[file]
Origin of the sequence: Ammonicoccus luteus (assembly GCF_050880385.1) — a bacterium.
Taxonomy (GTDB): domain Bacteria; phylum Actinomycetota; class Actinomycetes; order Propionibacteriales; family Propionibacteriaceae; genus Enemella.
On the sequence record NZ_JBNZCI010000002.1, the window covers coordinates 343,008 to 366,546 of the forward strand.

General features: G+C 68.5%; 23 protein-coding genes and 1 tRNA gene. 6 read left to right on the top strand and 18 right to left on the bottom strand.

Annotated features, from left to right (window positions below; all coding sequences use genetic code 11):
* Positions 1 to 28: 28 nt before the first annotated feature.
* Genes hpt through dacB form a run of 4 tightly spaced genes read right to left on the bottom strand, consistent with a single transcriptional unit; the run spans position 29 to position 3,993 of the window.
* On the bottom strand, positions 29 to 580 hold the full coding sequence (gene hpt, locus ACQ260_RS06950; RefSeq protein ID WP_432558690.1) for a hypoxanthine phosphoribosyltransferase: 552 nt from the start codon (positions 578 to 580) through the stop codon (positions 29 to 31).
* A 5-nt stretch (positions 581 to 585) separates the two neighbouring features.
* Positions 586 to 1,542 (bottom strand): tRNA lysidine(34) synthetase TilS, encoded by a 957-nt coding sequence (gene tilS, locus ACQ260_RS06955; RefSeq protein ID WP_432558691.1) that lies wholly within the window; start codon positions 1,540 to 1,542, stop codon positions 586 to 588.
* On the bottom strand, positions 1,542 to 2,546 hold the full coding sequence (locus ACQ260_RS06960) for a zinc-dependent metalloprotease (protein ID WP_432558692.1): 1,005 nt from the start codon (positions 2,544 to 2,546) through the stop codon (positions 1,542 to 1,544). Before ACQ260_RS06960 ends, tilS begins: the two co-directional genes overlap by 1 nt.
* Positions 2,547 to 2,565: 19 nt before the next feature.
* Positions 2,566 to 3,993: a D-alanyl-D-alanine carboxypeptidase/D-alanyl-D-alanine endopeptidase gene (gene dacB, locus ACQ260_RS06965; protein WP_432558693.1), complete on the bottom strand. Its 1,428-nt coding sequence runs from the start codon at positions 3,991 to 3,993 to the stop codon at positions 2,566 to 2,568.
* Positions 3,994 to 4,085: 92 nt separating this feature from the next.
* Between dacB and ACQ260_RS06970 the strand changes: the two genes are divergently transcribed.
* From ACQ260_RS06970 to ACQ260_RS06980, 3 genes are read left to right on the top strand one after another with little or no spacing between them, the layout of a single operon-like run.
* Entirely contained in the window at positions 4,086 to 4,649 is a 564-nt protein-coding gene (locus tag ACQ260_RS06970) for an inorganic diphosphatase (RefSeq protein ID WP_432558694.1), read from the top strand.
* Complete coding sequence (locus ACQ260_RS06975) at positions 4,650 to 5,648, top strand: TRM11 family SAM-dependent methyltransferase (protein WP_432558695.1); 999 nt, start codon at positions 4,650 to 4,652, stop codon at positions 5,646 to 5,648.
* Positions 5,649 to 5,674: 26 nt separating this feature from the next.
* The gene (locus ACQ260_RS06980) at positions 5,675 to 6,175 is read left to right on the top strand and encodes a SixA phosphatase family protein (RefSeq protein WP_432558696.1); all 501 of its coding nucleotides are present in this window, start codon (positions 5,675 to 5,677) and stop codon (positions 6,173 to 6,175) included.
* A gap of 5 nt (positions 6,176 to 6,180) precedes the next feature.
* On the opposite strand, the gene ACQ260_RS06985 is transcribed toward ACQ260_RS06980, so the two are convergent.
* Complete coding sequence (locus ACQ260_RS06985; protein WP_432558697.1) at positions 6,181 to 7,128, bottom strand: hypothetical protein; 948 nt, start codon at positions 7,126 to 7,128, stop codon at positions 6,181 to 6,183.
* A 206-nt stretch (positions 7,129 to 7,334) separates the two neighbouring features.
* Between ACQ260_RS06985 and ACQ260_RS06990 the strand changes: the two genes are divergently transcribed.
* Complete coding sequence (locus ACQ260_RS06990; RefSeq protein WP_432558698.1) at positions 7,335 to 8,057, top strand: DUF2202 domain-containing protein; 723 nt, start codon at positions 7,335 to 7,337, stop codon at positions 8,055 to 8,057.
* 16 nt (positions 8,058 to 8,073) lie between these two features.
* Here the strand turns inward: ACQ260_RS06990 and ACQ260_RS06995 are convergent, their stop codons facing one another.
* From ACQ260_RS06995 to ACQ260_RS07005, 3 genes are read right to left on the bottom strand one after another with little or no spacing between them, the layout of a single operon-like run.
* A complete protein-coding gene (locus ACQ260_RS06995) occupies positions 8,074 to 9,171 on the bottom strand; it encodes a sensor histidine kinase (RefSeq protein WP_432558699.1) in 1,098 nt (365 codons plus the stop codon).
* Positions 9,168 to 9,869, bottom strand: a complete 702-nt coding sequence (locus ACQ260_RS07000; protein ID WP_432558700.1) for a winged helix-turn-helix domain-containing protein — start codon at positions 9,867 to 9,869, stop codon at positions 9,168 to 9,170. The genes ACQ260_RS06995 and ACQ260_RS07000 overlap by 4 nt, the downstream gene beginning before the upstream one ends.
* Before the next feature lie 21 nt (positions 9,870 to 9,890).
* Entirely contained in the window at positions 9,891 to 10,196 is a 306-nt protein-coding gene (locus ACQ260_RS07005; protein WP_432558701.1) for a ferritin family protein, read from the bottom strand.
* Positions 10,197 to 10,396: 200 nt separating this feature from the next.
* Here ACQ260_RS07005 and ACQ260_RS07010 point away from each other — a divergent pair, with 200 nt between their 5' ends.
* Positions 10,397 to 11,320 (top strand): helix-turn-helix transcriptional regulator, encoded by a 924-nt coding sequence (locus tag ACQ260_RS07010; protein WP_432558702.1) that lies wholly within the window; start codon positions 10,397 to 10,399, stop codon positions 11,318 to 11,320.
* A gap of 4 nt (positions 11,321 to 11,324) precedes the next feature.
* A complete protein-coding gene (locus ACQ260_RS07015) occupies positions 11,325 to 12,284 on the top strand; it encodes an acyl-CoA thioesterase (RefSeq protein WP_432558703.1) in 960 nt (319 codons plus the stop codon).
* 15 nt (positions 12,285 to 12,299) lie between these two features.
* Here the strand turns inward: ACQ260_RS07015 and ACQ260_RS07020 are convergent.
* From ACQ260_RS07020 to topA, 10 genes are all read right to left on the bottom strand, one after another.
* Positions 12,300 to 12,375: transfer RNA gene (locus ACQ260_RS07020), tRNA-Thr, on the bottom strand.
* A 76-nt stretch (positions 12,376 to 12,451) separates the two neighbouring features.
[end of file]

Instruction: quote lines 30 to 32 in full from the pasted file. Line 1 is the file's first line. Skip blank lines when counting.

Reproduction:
* A complete protein-coding gene (locus ACQ260_RS06995) occupies positions 8,074 to 9,171 on the bottom strand; it encodes a sensor histidine kinase (RefSeq protein WP_432558699.1) in 1,098 nt (365 codons plus the stop codon).
* Positions 9,168 to 9,869, bottom strand: a complete 702-nt coding sequence (locus ACQ260_RS07000; protein ID WP_432558700.1) for a winged helix-turn-helix domain-containing protein — start codon at positions 9,867 to 9,869, stop codon at positions 9,168 to 9,170. The genes ACQ260_RS06995 and ACQ260_RS07000 overlap by 4 nt, the downstream gene beginning before the upstream one ends.
* Before the next feature lie 21 nt (positions 9,870 to 9,890).